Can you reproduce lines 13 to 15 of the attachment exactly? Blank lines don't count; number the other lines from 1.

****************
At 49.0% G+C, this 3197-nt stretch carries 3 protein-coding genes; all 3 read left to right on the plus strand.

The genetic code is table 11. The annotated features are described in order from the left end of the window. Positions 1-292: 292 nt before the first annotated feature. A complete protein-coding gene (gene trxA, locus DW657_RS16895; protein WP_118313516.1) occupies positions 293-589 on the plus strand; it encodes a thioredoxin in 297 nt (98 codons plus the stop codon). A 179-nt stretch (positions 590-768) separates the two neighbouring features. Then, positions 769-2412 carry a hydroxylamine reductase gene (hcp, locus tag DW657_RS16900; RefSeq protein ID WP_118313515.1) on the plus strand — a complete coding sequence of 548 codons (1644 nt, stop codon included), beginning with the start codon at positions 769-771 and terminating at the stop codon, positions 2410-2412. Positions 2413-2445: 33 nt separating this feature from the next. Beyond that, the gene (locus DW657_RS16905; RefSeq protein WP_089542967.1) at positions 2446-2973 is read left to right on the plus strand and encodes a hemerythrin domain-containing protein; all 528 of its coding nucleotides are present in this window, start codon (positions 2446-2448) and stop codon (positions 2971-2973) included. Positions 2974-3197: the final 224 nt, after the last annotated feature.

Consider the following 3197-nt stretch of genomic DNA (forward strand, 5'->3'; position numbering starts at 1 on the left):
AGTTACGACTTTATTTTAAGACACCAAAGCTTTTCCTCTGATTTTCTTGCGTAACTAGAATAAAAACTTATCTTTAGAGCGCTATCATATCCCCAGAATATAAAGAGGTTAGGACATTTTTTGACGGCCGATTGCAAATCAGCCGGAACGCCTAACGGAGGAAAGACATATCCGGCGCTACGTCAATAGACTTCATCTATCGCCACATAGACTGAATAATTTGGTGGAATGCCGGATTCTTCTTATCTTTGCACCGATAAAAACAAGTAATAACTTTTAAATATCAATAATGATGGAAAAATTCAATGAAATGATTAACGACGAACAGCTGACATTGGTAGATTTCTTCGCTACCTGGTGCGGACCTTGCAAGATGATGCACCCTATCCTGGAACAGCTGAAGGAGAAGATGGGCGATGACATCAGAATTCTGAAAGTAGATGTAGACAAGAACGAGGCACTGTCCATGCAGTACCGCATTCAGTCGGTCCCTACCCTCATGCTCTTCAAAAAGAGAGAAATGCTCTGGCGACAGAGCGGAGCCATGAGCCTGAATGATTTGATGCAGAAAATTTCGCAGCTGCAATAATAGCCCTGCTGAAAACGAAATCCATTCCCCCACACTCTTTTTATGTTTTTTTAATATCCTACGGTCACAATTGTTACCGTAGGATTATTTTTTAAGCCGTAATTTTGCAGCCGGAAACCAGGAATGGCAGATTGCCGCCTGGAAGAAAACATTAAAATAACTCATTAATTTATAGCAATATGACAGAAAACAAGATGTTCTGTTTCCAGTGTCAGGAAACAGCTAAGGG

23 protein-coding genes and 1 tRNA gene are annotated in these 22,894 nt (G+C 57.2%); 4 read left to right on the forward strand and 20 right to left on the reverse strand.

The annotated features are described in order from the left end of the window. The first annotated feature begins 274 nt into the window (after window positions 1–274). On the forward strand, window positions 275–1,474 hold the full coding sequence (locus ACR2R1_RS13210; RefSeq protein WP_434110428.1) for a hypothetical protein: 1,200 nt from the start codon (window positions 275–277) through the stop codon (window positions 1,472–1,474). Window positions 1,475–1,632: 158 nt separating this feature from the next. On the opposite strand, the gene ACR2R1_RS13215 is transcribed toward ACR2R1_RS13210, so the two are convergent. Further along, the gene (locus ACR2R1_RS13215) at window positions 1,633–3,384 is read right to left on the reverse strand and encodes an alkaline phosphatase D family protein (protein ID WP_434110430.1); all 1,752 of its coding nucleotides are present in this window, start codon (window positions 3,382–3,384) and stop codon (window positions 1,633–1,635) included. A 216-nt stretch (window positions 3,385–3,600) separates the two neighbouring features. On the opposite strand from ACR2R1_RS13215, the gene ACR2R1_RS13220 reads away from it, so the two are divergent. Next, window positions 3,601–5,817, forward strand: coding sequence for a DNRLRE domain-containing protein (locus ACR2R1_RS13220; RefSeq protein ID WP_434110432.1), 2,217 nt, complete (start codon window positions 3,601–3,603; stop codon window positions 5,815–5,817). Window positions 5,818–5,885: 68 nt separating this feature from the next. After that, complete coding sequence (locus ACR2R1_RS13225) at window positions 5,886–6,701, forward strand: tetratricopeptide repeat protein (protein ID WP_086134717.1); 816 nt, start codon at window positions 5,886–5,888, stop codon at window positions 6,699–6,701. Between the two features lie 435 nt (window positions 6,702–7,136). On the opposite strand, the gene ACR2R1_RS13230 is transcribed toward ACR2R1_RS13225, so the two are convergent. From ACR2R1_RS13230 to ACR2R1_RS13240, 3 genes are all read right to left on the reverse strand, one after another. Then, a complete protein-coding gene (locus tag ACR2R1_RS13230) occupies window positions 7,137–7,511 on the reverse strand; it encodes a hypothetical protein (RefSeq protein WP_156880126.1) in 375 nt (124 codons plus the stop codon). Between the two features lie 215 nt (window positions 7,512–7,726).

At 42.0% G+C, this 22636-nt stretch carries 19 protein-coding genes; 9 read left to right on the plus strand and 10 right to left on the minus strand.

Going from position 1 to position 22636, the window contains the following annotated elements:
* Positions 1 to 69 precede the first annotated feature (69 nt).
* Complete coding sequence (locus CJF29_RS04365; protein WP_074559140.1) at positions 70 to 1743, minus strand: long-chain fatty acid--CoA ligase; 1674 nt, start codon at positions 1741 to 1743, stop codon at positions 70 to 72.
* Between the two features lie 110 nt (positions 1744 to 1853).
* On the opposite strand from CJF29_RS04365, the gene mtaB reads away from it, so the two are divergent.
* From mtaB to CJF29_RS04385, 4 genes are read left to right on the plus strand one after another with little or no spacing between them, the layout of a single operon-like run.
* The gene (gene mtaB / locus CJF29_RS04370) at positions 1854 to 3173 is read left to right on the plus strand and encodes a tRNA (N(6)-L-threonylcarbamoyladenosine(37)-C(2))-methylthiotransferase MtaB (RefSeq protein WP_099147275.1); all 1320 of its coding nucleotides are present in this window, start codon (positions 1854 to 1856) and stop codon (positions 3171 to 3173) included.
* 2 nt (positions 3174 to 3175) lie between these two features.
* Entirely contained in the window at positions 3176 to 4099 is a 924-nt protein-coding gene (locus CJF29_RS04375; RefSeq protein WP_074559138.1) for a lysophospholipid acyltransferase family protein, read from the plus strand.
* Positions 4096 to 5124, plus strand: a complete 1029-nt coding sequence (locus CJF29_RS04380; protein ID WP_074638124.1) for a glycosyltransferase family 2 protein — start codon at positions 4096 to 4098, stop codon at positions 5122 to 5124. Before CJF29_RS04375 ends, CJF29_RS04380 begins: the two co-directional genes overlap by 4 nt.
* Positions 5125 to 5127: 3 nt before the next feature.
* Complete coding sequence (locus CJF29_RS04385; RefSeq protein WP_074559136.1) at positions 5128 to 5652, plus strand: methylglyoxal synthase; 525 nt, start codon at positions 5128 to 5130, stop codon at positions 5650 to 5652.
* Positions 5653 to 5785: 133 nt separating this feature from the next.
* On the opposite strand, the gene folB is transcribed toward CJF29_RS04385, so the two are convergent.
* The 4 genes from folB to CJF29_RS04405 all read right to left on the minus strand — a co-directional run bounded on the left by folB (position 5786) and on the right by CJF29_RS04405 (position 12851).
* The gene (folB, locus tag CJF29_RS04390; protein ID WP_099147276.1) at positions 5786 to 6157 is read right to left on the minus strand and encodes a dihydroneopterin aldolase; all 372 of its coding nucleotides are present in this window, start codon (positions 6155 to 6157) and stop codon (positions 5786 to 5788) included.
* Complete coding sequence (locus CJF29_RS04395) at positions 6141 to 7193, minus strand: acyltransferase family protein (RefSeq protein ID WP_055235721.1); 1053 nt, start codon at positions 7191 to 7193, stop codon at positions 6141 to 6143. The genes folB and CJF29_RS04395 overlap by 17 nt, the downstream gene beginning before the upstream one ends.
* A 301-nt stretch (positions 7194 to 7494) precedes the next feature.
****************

* From mtaB to CJF29_RS04385, 4 genes are read left to right on the plus strand one after another with little or no spacing between them, the layout of a single operon-like run.
* The gene (gene mtaB / locus CJF29_RS04370) at positions 1854 to 3173 is read left to right on the plus strand and encodes a tRNA (N(6)-L-threonylcarbamoyladenosine(37)-C(2))-methylthiotransferase MtaB (RefSeq protein WP_099147275.1); all 1320 of its coding nucleotides are present in this window, start codon (positions 1854 to 1856) and stop codon (positions 3171 to 3173) included.
* 2 nt (positions 3174 to 3175) lie between these two features.